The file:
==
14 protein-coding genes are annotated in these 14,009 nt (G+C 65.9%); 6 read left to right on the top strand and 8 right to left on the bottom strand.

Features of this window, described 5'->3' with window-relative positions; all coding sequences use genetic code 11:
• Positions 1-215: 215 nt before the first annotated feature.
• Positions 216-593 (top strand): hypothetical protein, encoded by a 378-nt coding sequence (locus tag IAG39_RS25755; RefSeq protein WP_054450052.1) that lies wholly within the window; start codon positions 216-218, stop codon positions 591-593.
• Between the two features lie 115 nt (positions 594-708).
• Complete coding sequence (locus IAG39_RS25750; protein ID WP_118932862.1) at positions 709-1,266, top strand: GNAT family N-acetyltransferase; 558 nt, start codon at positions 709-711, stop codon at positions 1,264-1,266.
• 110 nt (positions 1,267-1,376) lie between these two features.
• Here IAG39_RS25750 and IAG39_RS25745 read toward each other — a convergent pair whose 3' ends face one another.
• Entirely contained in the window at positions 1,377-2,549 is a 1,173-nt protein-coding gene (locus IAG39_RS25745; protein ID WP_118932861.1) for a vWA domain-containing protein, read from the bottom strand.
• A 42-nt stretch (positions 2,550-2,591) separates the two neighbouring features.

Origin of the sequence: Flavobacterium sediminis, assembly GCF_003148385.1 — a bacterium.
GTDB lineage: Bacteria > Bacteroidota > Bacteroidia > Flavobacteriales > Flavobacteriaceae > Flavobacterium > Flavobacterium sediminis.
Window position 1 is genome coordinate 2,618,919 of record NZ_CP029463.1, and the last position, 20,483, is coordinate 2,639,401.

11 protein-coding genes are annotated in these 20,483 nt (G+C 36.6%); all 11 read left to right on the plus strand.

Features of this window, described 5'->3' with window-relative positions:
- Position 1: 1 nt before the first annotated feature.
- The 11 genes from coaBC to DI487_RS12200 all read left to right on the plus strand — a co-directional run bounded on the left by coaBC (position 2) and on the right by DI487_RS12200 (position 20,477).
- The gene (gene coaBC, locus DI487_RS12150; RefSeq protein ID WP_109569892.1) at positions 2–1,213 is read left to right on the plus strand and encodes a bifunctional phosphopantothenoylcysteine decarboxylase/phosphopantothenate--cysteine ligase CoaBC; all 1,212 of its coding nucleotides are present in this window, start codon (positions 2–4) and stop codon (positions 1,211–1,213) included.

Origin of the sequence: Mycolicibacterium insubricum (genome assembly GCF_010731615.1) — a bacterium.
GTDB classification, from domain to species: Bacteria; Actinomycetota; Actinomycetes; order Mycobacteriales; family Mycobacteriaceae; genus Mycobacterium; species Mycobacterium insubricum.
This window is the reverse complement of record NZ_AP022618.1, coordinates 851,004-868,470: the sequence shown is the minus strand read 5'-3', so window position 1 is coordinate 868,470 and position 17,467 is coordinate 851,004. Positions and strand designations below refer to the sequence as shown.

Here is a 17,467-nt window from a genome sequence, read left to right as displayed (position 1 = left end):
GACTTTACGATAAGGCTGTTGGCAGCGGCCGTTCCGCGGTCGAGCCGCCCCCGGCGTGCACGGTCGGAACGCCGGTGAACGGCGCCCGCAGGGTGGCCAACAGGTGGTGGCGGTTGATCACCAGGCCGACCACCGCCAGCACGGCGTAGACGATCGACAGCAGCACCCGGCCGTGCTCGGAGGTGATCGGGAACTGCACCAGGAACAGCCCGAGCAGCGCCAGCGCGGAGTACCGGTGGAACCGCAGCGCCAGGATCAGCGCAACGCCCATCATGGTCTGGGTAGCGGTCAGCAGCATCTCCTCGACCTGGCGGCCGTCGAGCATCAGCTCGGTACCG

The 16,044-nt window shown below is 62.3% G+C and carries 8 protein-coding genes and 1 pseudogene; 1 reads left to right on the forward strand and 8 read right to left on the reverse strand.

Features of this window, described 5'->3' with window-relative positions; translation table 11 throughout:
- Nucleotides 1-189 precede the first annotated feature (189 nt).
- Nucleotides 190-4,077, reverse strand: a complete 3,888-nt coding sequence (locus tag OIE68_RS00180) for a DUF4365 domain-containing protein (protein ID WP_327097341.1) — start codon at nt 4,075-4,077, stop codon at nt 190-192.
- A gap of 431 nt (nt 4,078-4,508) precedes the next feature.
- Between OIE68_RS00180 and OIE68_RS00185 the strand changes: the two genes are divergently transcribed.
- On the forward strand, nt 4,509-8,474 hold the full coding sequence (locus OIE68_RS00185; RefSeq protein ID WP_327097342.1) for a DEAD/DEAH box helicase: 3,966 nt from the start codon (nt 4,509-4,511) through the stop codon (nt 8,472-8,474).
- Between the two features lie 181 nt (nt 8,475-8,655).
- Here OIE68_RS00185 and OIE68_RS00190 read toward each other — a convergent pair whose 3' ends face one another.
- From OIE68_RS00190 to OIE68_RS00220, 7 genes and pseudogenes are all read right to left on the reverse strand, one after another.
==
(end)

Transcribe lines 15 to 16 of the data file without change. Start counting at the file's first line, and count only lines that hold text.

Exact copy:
Features of this window, described 5'->3' with window-relative positions:
- Position 1: 1 nt before the first annotated feature.